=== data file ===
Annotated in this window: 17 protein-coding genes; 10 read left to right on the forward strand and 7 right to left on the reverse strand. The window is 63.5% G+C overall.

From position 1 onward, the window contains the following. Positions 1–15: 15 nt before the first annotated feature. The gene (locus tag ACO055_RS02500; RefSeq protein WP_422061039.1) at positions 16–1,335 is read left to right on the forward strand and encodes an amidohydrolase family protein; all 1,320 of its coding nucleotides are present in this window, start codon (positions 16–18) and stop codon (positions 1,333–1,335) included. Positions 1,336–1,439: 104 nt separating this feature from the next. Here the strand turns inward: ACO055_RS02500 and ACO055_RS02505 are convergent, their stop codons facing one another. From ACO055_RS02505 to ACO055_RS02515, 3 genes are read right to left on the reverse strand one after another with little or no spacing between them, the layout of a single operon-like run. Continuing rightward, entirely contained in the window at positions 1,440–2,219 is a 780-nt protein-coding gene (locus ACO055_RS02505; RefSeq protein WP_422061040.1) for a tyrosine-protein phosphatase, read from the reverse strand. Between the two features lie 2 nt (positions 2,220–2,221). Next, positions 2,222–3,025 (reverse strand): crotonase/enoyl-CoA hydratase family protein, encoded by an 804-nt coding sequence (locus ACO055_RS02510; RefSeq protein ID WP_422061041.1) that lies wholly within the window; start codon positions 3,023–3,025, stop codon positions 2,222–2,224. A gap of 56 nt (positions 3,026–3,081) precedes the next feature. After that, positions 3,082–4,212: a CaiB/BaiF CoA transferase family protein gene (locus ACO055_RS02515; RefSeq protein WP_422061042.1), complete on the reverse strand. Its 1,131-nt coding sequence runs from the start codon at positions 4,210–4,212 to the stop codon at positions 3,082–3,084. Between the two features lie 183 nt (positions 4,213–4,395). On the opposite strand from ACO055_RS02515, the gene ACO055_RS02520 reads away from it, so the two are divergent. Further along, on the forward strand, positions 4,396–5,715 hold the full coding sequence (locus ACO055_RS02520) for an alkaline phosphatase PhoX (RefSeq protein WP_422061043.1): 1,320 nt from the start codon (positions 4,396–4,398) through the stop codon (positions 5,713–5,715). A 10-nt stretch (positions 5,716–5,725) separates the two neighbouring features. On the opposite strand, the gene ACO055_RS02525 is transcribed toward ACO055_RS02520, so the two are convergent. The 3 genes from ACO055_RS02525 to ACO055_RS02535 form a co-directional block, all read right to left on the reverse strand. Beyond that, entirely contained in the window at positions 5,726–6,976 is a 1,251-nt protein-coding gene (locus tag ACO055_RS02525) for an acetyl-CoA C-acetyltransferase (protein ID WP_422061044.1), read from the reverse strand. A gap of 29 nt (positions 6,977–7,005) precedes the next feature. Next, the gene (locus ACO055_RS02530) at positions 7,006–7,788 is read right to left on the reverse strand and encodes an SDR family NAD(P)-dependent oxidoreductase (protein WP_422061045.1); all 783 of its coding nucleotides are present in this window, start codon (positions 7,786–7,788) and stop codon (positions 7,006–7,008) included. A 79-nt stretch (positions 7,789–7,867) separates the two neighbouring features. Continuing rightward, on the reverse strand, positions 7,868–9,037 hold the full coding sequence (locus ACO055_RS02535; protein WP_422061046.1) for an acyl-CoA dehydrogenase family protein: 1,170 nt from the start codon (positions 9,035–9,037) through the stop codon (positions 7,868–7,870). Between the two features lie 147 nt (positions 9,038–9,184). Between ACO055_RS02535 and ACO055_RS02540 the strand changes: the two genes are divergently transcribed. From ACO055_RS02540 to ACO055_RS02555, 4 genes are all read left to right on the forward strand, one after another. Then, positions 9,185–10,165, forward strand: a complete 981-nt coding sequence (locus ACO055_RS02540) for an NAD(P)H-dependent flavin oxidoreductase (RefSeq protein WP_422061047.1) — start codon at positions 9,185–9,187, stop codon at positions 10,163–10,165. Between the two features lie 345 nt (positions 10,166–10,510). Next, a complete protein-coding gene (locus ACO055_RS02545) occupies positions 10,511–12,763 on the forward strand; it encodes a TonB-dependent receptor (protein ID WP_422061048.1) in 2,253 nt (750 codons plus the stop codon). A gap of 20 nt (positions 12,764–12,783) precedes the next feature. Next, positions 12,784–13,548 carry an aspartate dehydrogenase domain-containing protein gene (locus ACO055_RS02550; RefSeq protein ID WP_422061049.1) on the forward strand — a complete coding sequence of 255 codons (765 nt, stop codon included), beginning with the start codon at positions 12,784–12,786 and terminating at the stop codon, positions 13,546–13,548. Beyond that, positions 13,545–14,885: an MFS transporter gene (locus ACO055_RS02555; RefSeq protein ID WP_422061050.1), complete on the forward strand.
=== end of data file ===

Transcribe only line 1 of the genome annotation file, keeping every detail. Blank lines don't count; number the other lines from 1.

Annotated in this window: 17 protein-coding genes; 10 read left to right on the forward strand and 7 right to left on the reverse strand. The window is 63.5% G+C overall.